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Fantasy island

Movies | Swiss Family Robinson Nim's Island is not

Issue: "Save our cities," April 19, 2008

There's just no way around the fact that Walden Media's latest family-friendly flick, Nim's Island, is a mess of needless plot threads masquerading as a modern Swiss Family Robinson. It is, however, redeemed by the film's earnest tone and refreshing message of self-reliance for children in an era when even kids on tricycles are told to wear helmets.

The story (rated PG for mild adventure action and brief language) centers on Nim, a precocious 11-year-old who frolics with her many animal friends on the beach by day and retreats to her favorite adventure novels at night, while her marine biologist father goes about the work of studying plankton and protozoa. When her father leaves Nim alone on the island for two days while he collects samples, he promptly gets caught in a storm that cripples his ship and disables his satellite phone.

Meanwhile, Nim just happens to get an email from Alex Rover, the author of her favorite series of adventure novels. With her father missing and a rogue band of low-rent cruise ship officers threatening to defile her family's private island, Nim gets scared and reaches out to Rover.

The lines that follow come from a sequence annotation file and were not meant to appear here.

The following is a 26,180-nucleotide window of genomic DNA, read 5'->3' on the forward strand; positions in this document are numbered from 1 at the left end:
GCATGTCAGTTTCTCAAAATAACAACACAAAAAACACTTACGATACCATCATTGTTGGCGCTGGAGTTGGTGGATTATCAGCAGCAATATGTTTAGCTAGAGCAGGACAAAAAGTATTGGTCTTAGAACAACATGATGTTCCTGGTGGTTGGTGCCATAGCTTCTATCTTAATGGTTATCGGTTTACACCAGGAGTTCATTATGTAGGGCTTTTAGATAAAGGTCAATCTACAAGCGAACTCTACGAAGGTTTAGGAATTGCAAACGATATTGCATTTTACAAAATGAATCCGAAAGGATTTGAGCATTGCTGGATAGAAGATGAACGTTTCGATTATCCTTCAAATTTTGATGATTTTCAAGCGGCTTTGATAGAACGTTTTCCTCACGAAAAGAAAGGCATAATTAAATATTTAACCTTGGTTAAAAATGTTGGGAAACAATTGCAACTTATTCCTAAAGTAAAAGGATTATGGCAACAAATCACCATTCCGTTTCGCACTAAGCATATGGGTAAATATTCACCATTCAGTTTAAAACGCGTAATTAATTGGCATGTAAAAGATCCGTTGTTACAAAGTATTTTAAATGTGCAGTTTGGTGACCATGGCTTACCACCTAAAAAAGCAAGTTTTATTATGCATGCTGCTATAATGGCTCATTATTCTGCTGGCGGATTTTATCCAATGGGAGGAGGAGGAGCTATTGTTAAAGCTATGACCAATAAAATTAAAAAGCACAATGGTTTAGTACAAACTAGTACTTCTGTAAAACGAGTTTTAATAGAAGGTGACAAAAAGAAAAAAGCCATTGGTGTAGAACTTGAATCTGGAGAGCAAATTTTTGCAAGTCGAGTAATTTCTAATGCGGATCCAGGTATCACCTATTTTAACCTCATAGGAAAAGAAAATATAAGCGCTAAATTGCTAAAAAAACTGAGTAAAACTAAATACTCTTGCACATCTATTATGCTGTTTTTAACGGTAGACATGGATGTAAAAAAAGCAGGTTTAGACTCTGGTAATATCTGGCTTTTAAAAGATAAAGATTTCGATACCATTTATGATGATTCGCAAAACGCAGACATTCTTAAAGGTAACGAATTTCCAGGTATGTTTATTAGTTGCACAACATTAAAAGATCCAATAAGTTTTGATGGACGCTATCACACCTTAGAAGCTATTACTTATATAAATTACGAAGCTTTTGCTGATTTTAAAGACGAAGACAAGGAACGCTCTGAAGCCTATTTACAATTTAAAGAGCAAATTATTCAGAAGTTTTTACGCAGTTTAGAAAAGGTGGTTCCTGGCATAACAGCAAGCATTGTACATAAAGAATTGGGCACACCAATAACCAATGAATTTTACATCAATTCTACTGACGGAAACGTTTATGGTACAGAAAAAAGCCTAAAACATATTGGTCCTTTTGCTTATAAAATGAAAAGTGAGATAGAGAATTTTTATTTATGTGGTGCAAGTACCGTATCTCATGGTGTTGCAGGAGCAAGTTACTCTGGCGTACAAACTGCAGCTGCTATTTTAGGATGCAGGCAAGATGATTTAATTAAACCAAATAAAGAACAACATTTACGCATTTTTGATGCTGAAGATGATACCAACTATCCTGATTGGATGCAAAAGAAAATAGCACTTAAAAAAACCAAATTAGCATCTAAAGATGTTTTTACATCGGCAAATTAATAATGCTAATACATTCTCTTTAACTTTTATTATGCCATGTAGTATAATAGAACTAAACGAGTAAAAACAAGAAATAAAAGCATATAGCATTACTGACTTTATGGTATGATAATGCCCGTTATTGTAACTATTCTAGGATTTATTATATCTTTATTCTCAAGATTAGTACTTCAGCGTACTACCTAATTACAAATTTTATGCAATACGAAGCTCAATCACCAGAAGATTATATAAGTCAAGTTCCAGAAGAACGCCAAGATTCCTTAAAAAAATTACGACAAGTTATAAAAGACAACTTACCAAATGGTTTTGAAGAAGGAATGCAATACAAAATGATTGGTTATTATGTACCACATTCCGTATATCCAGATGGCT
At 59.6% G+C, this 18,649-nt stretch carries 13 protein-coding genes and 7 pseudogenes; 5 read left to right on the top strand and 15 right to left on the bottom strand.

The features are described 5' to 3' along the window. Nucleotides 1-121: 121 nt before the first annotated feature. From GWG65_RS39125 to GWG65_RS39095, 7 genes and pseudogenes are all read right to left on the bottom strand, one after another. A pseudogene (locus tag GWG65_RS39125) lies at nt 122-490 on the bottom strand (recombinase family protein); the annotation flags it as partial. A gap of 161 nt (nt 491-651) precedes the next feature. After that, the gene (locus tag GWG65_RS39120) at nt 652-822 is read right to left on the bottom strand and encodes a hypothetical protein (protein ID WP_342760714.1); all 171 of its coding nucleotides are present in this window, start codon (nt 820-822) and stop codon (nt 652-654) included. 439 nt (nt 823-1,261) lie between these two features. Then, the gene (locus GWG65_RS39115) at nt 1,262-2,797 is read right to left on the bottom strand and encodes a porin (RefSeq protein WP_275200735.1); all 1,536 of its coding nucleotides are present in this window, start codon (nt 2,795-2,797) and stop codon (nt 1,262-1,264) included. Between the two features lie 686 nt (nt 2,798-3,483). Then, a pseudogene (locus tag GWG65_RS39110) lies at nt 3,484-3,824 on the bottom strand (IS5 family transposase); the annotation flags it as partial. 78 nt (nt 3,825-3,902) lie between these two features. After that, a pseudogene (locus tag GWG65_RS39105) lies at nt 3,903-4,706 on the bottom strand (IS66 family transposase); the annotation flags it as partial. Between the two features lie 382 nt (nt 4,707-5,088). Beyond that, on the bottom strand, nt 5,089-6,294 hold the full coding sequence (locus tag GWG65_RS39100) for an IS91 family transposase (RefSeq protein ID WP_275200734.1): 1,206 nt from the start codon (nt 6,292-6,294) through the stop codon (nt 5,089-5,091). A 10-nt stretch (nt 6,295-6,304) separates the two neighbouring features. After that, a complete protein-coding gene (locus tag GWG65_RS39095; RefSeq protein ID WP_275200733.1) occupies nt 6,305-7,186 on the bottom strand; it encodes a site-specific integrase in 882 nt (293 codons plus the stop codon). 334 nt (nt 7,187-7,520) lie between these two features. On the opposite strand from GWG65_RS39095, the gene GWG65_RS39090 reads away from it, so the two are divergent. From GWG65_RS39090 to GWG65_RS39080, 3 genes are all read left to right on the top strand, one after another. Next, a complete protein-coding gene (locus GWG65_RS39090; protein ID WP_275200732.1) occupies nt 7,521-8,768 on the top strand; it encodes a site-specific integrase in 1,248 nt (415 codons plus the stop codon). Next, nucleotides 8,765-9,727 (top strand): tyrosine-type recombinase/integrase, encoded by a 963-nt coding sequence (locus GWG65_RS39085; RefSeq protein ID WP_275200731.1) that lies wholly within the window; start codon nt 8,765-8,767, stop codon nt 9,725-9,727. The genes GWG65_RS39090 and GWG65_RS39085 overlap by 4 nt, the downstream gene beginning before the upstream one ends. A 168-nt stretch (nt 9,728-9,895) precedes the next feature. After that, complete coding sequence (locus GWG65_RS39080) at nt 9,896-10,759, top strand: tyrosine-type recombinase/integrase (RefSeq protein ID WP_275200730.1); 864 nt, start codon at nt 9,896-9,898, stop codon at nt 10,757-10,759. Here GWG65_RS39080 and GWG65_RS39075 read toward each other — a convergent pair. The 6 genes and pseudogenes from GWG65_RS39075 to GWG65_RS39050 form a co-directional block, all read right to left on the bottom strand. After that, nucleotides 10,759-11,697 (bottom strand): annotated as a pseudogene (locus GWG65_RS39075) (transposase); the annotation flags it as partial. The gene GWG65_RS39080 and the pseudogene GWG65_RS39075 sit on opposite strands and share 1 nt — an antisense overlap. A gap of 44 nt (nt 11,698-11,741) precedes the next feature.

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Little does she know that Rover isn't the rough-hewn protagonist of her books, but rather Alexandra Rover is an agoraphobic writer from San Francisco who can't do anything without being egged on by hallucinations that take the form of the character she writes about in her novels (who for unexplained reasons looks exactly like Nim's father).

Rover conquers her fear of leaving the house to travel halfway around the world to rescue Nim. Hijinks ensue when Nim fights off the cruise ship hordes, and her father struggles to get back to the island.

As usual, young Abigail Breslin turns in the best performance as Nim in a film full of better-known adult actors. Jodie Foster hams it up as Rover, and as the father, 300 star Gerard Butler's attempt to Americanize his thick Scottish brogue is much like Thermopolyae-a losing battle. Still, the artistic sins of Nim's Island are counterbalanced by plenty of escapism and a positive message.

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